Two experts discuss the Iceman’s tattoos, reconstruction, and significance as the famous mummy turns 20—give or take 5,300 years
On September 19, 1991, two hikers from Nuremberg, Germany, made the accidental discovery of a lifetime in the Ötzal Valley Alps: the 5,300-year-old frozen remains of a man preserved by a glacier. Over the past two decades, “Ötzi the Iceman,” has captivated the attention of researchers and the public alike, as new facts have seeped out about his life, clothing and equipment, untimely death, and tattoos, which are among the world’s oldest. (In 2007, the blogosphere lit up when Brad Pitt reportedly got a tattoo of the Iceman’s chalk outline.)
Ötzi—actually, his discovery—turns 20 this month and Italy’s South Tyrol Museum of Archaeology, where he now resides, is hosting a special exhibition in his honor called “Ötzi 20.” He may not yet be old enough to order a beer in the U.S., but the Iceman has a lot to celebrate in this show, which includes latest scientific findings and interpretations as well as a brand-new reconstruction by Netherlandish brothers Alfons and Adrie Kennis.
On the eve of the exhibition’s March 1 opening, Beat Gugger, curator of the “Ötzi 20” exhibition, and Swiss museum expert Andreas Putzer, archaeologist and co-curator of the show, kindly took time amid a flurry of preparations to answer my questions.
Eti: What is the most surprising thing you’ve learned about Ötzi over the past 20 years?
Beat Gugger: It is interesting how new scientific methods have been able to provide a highly detailed reconstruction of the life and death of Ötzi, and are still capable of revealing new aspects.
Eti: What do we now know about his tattoos?
Andreas Putzer: Ötzi’s tattoos are among the oldest evidence of tattoos and their therapeutic purposes. On his body can be seen some 50 tattoos in the form of groups of lines and crosses. Four groups of lines are located to the left of the lumbar region, one to the right, and three each on the left calf, the back of the right foot, and on the outer and inner right ankle. A cross can be seen on the inside of the right knee and in the area of his left Achilles tendon. Two tattooed lines also appear on his left wrist.
Eti: Do we know any more about the technique used to apply them?
Andreas Putzer: Unlike modern tattoos, Ötzi’s tattoos were not produced using needles but rather by fine cuts into which charcoal was subsequently rubbed. Bone or copper needles and flint may have been used as tattooing instruments.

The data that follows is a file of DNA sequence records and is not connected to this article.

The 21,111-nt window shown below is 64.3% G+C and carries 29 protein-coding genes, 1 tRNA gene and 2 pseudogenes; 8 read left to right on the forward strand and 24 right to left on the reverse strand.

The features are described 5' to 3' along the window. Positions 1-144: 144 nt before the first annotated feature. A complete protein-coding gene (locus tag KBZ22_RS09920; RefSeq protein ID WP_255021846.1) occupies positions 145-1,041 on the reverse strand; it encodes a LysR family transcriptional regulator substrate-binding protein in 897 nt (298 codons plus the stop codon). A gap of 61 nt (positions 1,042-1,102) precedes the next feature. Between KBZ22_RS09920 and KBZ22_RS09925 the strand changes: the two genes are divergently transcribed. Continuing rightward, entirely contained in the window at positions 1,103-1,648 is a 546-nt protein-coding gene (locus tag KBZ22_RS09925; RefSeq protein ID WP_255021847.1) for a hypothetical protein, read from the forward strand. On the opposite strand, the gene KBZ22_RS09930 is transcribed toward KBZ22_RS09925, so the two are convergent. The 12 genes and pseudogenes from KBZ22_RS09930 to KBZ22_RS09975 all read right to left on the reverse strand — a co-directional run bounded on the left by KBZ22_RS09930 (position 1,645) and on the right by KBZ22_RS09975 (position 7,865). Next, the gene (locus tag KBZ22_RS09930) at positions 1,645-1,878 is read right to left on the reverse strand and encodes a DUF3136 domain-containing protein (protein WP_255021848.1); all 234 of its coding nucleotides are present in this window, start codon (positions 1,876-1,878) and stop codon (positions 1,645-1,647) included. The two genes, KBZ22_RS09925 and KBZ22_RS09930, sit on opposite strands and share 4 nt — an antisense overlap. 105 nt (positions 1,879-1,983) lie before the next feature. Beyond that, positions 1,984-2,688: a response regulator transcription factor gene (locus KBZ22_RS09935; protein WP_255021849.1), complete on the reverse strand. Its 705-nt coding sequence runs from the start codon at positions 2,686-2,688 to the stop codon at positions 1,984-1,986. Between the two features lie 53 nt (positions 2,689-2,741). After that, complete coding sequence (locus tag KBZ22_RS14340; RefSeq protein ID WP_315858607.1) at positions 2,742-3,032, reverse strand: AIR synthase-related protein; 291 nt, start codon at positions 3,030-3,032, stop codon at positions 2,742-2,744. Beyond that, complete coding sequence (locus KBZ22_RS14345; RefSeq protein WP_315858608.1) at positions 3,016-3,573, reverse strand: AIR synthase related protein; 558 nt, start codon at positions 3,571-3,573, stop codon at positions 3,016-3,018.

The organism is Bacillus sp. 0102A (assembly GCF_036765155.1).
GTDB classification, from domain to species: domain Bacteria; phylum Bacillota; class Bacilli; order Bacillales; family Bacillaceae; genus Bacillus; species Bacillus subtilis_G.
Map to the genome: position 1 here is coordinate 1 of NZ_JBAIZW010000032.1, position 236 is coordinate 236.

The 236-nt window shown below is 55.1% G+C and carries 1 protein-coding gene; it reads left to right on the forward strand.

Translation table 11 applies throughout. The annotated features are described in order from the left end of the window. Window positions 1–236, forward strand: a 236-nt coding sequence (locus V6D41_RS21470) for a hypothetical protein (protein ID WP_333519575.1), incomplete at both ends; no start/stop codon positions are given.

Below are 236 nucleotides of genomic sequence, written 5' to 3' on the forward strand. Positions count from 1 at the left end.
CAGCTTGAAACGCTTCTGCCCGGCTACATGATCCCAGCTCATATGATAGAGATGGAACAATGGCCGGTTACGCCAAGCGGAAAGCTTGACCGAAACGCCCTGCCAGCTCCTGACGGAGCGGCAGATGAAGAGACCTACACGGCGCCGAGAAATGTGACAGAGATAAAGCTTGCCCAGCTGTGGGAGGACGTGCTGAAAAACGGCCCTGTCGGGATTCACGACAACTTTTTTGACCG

Eti: Are his tattoos reflected in the new reconstruction that was made for the exhibition?
Beat Gugger: The new reconstruction will depict Ötzi with a naked torso. The tattoos on his back and wrist will therefore also be visible.
Eti: Why was it so important to create a new reconstruction?
Beat Gugger: After 10 years of research and new forensic evidence, there was a need to combine these results in a new reconstruction [face pictured below]. The Kennis brothers from the Netherlands have created a figure using the latest scientific discoveries with both an awareness of the region from which Ötzi came and considerable artistic talent. The new reconstruction will certainly change our image of the Iceman. [See the National Geographic Germany article (PDF, in German).]
Eti: What do you think is the most scientifically significant recent finding about Ötzi?
Beat Gugger: It is interesting that Ötzi was preserved as a mummy and found with his everyday clothes and equipment, just as he had lived, and not, for example, like the Egyptian mummies who were prepared after death for the “journey to the hereafter.”
Eti: What, to you, is the most personally interesting recent discovery about Ötzi?
Beat Gugger: There was special excitement recently at the news that scientists had succeeded in decoding Ötzi’s genetic material. It must first be evaluated—we eagerly await the results.
Eti: What are some of the “secrets” Ötzi still holds?
Beat Gugger: There are still many open questions about his life and death. Scientists still have to clarify numerous questions in coming years about where and with what group of people Ötzi lived. We will never be able to discover everything about the life and death of Ötzi—and it is perhaps not such a bad thing if Ötzi keeps a few secrets to himself.
Eti: What is Ötzi’s larger significance in the story of archaeology?
Beat Gugger: Ötzi is a man from a period of over 5,000 years ago who, like a time traveler, has physically landed in the 20th and 21st centuries. He lived on the cusp of the Stone Age and the Bronze Age: owing to the Ötzi find, this epoch is particularly interesting for archaeologists and is now designated by researchers as the Copper Age. It goes without saying that archaeological research in the Alpine region is extremely interested in finds from this era.
Eti: Why do you think Ötzi has become so popular? Why are people drawn to him?
Beat Gugger: Without doubt, his name, but also the political arguments at the outset, have contributed much to his popularity. Hugely important, however, is the scientific sensation he created: we have an almost direct insight into his life of over 5,000 years ago.
“Ötzi 20” is on view at the South Tyrol Museum of Archaeology from March 1, 2011 to January 15, 2012. The special website devoted to the exhibition includes fun sections on Ötzi-themed curiosities and arts.